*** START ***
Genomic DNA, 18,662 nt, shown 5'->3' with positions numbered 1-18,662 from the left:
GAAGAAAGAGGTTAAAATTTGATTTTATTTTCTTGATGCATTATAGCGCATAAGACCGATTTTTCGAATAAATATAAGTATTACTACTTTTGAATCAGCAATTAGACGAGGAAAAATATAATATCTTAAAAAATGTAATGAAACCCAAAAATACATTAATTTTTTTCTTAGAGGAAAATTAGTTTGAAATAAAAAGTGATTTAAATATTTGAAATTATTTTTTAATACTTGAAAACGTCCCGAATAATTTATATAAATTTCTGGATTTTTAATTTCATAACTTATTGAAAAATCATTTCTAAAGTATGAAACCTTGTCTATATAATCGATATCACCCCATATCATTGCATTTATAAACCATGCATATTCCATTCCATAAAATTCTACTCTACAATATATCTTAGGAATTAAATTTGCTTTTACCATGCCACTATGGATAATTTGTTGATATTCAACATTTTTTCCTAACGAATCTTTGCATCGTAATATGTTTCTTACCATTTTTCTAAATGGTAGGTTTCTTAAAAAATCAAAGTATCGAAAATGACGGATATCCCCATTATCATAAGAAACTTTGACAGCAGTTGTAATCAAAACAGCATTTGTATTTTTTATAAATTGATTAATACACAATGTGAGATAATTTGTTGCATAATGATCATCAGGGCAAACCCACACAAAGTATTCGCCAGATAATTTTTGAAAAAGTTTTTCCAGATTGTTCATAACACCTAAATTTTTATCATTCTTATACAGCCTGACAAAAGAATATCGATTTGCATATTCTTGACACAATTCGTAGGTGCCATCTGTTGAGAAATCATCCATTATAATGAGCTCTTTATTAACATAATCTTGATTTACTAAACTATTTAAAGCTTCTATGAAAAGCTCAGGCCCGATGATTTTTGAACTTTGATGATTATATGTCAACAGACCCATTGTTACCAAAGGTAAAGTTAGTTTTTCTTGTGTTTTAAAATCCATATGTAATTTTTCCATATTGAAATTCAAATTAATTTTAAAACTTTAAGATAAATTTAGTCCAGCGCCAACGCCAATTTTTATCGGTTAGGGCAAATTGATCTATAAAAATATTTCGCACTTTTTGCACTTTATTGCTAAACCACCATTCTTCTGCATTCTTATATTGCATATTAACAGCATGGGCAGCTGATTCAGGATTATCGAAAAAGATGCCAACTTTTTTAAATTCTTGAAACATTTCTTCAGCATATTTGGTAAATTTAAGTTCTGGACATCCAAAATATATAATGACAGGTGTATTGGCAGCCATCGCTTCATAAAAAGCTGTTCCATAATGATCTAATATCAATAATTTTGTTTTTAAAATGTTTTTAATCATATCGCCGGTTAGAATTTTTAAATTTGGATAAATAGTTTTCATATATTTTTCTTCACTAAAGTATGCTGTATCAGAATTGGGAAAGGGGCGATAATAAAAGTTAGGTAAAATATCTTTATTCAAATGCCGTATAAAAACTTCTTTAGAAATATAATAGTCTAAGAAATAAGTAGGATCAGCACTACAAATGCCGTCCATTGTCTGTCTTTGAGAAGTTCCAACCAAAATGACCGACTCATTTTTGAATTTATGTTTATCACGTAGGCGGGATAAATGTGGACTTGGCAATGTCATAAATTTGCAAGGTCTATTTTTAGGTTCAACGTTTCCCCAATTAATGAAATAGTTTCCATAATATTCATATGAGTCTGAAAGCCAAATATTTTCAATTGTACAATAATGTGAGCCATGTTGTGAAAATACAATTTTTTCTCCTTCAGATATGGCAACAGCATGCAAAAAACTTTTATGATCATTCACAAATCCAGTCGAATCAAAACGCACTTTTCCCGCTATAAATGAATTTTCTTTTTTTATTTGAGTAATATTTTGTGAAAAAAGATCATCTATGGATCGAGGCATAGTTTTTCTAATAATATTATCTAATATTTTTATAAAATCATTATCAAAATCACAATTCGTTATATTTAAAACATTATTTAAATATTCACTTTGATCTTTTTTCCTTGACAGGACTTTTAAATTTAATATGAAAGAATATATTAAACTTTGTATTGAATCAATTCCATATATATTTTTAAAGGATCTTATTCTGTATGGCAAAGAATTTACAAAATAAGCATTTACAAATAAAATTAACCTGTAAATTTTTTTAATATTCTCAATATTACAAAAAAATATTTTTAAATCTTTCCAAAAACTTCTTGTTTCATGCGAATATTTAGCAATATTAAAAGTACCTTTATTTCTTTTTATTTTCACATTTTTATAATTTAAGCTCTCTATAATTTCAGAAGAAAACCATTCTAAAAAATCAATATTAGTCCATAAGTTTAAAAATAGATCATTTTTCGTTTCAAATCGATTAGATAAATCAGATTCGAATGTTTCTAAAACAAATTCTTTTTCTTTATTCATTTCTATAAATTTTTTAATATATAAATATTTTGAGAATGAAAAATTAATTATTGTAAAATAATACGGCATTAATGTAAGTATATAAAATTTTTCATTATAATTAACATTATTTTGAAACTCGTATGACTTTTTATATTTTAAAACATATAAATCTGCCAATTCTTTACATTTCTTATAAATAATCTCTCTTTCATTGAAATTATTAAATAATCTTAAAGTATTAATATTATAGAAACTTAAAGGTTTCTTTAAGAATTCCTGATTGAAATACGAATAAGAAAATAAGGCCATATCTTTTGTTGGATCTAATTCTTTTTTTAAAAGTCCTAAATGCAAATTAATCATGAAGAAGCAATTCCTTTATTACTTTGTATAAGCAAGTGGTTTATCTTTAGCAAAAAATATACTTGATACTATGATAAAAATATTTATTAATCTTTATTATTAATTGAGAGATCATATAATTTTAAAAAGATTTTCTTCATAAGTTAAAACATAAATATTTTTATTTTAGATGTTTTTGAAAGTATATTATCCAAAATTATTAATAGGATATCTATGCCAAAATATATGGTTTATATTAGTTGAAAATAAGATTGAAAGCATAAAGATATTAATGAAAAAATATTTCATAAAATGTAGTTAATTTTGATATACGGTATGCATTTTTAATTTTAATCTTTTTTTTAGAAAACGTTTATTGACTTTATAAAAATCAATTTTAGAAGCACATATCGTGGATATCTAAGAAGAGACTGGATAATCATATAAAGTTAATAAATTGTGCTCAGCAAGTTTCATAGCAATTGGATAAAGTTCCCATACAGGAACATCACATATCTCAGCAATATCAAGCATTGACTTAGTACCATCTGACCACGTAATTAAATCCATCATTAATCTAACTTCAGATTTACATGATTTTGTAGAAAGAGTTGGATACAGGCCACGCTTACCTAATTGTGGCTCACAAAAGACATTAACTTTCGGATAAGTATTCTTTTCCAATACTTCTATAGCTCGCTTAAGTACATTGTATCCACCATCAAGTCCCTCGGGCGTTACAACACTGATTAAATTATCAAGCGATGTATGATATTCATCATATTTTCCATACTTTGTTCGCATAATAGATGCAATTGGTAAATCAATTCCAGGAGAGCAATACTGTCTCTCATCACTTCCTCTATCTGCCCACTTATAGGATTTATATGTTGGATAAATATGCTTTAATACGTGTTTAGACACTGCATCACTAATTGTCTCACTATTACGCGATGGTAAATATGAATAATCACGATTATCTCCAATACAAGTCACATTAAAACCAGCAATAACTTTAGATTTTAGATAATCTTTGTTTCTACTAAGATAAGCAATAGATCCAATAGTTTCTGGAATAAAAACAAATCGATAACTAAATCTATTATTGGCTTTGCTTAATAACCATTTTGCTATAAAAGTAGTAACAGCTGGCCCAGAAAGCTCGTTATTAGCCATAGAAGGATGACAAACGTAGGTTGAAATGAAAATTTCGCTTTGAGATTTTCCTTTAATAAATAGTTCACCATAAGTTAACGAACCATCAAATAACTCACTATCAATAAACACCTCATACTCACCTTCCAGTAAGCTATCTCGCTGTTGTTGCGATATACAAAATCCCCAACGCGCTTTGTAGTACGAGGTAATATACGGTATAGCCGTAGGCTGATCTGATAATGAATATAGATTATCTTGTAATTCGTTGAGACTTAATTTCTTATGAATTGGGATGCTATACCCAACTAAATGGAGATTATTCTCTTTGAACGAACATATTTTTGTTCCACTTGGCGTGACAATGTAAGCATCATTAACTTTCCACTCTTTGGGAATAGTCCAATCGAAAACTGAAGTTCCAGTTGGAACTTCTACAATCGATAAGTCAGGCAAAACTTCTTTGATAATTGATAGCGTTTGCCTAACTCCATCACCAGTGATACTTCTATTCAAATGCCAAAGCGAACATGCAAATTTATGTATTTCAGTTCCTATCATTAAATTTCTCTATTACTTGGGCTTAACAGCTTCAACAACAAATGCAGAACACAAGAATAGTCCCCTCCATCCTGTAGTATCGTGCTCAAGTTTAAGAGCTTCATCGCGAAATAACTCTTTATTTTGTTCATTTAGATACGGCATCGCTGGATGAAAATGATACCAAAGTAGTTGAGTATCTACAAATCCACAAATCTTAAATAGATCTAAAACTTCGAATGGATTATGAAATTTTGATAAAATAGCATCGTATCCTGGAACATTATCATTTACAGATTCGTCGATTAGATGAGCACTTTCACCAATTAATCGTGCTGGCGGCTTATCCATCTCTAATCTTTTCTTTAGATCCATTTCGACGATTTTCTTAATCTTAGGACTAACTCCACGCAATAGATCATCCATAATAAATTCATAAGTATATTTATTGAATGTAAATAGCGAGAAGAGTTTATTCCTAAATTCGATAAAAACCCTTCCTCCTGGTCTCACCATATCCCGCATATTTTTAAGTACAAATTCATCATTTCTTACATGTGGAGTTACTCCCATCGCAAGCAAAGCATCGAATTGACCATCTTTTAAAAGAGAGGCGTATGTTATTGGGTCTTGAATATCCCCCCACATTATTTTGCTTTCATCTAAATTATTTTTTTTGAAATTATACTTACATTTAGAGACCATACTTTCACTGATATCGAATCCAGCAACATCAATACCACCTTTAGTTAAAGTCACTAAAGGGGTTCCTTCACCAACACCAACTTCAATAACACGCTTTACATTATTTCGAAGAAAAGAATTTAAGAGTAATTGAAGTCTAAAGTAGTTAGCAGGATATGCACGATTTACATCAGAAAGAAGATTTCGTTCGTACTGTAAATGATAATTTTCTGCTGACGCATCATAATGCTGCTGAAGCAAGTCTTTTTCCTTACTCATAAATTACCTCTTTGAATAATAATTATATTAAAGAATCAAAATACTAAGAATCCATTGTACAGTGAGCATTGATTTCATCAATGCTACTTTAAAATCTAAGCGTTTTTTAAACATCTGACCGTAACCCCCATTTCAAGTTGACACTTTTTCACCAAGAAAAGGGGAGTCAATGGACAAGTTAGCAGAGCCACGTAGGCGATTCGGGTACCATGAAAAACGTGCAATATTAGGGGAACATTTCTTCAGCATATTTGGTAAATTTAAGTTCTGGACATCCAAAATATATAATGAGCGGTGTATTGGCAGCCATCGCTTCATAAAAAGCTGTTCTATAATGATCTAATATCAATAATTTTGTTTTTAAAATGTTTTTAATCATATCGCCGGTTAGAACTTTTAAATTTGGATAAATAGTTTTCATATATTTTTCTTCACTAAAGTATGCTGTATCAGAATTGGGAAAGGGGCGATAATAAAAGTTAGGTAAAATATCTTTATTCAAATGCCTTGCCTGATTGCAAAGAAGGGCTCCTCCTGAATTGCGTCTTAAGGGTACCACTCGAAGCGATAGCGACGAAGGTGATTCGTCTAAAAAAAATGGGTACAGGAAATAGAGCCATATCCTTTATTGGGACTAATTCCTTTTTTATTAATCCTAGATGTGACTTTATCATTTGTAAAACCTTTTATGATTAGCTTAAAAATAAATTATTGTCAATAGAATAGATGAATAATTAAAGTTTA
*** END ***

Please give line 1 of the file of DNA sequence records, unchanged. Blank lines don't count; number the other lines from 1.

Genomic DNA, 18,662 nt, shown 5'->3' with positions numbered 1-18,662 from the left: